As my neighbors out here in Nebraska would say:

Cowboy Up!

Some Additional Thoughts

I sent a copy of the article I Don’t Need Proof to my younger sister. I don’t think she’d ever heard of the Shroud of Turin. But she likes to read my writing and is happy that I’m writing again, so, I sent it to her. After reading it, she sent it to her priest and to our older sister. Evidently at last night’s Bible study at her church (New Hampshire has different ‘shelter’ regulations than say, here in Florida) and her priest had some information that he shared about the Shroud and a couple of the people in the group asked if they could get a copy of the article and so I sent her the link.

I was discussing this rather interesting (at least to me) occurrence with a very dear friend who mentioned, quite sagely (of course!), that we never know ‘who we touch’. That gave me a great deal to think upon. It’s very true; we never know who we touch with a kind act or an insight or a new thought. It led me to think of what we are told in church, about planting seeds; you tell someone about the Gospel of Jesus and you never know if they do anything about what you’ve shared with them – I don’t think we’re supposed to know, quite frankly – but you’ve ‘planted’ a seed of an idea, a direction to investigate, a single frame of a larger picture.

There are many possible scenarios. I considered this one: suppose you met an atheist and asked them to watch some of the Shroud videos – or even just to look at the Shroud. When an atheist is confronted with something state of the art, top of line science can’t dispel, would it make them reconsider their stance on Jesus, firstly, and the resurrection, secondly? What if the videos were shared with someone who had lost their faith? Would the viewing of the videos put bellows to dying spark and breathe it to life again? Would someone from a non-Christian background be effected? If they were confronted with Isa not being a ‘good teacher’ but truly God, and not Allah?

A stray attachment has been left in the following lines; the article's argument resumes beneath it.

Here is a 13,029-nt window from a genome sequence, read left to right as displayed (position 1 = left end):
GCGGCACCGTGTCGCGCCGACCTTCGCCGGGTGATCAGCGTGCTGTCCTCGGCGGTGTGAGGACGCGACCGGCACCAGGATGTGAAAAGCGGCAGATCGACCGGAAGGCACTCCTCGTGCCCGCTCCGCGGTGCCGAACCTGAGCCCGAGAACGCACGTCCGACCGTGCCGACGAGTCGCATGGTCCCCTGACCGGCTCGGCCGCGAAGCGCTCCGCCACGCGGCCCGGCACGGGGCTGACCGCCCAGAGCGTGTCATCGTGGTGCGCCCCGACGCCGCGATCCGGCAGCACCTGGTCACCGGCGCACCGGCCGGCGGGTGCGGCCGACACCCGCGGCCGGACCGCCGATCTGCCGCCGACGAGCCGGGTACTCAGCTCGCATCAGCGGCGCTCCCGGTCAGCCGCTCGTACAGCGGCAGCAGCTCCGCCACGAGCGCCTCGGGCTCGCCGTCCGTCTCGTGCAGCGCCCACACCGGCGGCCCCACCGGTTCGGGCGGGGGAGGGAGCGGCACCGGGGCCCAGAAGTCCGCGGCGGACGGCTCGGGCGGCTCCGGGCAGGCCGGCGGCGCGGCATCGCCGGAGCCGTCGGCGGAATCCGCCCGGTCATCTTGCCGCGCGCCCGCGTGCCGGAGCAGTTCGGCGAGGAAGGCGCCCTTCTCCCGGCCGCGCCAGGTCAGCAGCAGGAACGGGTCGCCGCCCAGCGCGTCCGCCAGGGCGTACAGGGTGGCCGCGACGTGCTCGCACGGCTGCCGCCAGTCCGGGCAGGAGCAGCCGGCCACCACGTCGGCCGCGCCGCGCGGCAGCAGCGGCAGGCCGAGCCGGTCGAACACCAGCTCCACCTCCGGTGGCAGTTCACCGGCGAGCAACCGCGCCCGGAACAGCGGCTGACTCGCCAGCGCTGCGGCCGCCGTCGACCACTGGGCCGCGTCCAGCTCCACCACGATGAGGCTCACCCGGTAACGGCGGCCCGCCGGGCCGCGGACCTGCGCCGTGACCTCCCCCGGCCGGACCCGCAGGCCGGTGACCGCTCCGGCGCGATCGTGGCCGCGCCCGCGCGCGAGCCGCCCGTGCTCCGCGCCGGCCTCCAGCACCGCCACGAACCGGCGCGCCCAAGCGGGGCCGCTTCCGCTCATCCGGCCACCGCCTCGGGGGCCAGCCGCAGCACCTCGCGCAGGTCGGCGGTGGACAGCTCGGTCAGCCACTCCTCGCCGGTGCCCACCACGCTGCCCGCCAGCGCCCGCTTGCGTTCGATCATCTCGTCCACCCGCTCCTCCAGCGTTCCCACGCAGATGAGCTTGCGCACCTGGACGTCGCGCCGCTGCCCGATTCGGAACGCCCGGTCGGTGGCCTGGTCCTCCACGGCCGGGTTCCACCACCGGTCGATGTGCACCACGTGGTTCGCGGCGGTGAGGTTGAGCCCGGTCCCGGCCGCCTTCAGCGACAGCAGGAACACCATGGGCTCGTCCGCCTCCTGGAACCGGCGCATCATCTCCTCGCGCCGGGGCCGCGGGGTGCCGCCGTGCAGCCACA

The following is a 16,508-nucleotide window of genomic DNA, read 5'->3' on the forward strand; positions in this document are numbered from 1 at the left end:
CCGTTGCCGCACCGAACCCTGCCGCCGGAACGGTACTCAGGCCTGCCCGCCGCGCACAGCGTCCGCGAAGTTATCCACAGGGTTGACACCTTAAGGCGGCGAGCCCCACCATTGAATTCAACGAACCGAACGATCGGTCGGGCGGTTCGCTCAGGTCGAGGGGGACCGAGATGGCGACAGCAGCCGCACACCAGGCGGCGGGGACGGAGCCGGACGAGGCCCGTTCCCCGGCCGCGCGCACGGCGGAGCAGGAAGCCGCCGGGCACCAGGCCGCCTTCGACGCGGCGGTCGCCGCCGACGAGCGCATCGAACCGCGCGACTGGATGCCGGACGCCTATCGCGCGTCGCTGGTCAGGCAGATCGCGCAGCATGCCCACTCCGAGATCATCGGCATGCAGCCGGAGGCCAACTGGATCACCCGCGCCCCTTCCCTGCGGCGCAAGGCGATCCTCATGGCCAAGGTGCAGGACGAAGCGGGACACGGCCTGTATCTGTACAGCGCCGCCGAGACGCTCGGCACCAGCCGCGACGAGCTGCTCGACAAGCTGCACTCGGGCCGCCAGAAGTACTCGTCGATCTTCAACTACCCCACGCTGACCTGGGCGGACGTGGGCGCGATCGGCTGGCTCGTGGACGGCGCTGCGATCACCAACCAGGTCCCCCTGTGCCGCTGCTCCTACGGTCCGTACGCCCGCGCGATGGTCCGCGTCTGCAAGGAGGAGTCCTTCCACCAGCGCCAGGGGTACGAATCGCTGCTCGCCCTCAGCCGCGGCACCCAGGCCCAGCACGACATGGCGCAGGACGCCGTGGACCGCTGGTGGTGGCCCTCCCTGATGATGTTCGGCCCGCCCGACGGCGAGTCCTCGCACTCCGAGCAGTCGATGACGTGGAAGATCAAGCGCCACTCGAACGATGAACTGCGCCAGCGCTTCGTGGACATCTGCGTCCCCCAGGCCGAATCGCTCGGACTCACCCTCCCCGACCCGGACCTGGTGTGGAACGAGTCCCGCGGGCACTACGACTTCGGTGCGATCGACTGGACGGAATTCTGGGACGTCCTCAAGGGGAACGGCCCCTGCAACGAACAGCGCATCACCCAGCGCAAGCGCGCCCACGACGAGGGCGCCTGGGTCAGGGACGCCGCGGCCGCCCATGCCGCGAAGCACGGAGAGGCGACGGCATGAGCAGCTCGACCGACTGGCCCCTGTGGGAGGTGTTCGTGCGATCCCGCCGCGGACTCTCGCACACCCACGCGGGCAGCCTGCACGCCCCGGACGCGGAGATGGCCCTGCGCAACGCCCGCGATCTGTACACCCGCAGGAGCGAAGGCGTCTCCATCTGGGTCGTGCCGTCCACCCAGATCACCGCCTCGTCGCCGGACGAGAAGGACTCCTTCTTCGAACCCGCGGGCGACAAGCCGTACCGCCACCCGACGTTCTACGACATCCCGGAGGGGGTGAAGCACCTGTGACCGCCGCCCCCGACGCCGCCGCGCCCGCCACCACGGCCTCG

If someone had no faith background whatsoever, which would be hard to fathom but for the number of polls taken that show an abundance of people with no religious knowledge, would a person of ‘no faith’ be moved to search for Jesus? If they were so moved to search for Jesus and become a believer based on the Shroud, would they be less of a believer? I make mention again of “blessed are those who have not seen and yet believe” – would seeing the Shroud, the purported burial cloth of Christ, negate their having ‘found Jesus’? That’s a deep theological question to which I have no answer.